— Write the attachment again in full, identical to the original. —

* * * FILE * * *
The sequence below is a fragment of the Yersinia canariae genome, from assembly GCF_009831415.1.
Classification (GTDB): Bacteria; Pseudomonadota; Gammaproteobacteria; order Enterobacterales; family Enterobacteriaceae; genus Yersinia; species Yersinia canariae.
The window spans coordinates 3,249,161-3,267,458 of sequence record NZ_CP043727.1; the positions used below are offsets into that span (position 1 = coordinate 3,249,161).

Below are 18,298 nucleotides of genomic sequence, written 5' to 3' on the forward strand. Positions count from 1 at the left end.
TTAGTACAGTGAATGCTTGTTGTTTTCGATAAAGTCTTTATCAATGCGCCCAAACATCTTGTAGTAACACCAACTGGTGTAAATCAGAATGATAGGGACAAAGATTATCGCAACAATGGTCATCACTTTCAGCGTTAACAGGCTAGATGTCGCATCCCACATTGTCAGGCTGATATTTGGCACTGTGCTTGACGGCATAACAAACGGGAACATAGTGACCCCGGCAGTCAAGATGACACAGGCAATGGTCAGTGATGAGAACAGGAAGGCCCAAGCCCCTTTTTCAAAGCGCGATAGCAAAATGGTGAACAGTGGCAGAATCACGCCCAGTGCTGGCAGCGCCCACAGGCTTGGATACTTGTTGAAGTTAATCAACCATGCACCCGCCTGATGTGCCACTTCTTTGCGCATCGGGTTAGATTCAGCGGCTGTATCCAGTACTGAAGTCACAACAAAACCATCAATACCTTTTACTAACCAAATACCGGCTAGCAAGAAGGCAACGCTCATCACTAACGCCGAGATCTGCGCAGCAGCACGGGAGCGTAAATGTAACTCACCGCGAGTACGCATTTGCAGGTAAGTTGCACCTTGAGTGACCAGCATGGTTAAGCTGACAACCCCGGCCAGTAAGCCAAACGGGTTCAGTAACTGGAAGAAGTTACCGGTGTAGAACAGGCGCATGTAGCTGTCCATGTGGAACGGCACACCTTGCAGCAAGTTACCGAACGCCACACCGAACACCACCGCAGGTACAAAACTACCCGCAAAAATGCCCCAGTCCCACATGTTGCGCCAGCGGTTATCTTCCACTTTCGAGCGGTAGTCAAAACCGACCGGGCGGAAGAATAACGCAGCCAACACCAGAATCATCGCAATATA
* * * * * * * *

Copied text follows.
The sequence below is a fragment of the Yersinia canariae genome, from assembly GCF_009831415.1.
Classification (GTDB): Bacteria; Pseudomonadota; Gammaproteobacteria; order Enterobacterales; family Enterobacteriaceae; genus Yersinia; species Yersinia canariae.
The window spans coordinates 3,249,161-3,267,458 of sequence record NZ_CP043727.1; the positions used below are offsets into that span (position 1 = coordinate 3,249,161).

Below are 18,298 nucleotides of genomic sequence, written 5' to 3' on the forward strand. Positions count from 1 at the left end.
TTAGTACAGTGAATGCTTGTTGTTTTCGATAAAGTCTTTATCAATGCGCCCAAACATCTTGTAGTAACACCAACTGGTGTAAATCAGAATGATAGGGACAAAGATTATCGCAACAATGGTCATCACTTTCAGCGTTAACAGGCTAGATGTCGCATCCCACATTGTCAGGCTGATATTTGGCACTGTGCTTGACGGCATAACAAACGGGAACATAGTGACCCCGGCAGTCAAGATGACACAGGCAATGGTCAGTGATGAGAACAGGAAGGCCCAAGCCCCTTTTTCAAAGCGCGATAGCAAAATGGTGAACAGTGGCAGAATCACGCCCAGTGCTGGCAGCGCCCACAGGCTTGGATACTTGTTGAAGTTAATCAACCATGCACCCGCCTGATGTGCCACTTCTTTGCGCATCGGGTTAGATTCAGCGGCTGTATCCAGTACTGAAGTCACAACAAAACCATCAATACCTTTTACTAACCAAATACCGGCTAGCAAGAAGGCAACGCTCATCACTAACGCCGAGATCTGCGCAGCAGCACGGGAGCGTAAATGTAACTCACCGCGAGTACGCATTTGCAGGTAAGTTGCACCTTGAGTGACCAGCATGGTTAAGCTGACAACCCCGGCCAGTAAGCCAAACGGGTTCAGTAACTGGAAGAAGTTACCGGTGTAGAACAGGCGCATGTAGCTGTCCATGTGGAACGGCACACCTTGCAGCAAGTTACCGAACGCCACACCGAACACCACCGCAGGTACAAAACTACCCGCAAAAATGCCCCAGTCCCACATGTTGCGCCAGCGGTTATCTTCCACTTTCGAGCGGTAGTCAAAACCGACCGGGCGGAAGAATAACGCAGCCAACACCAGAATCATCGCAATATA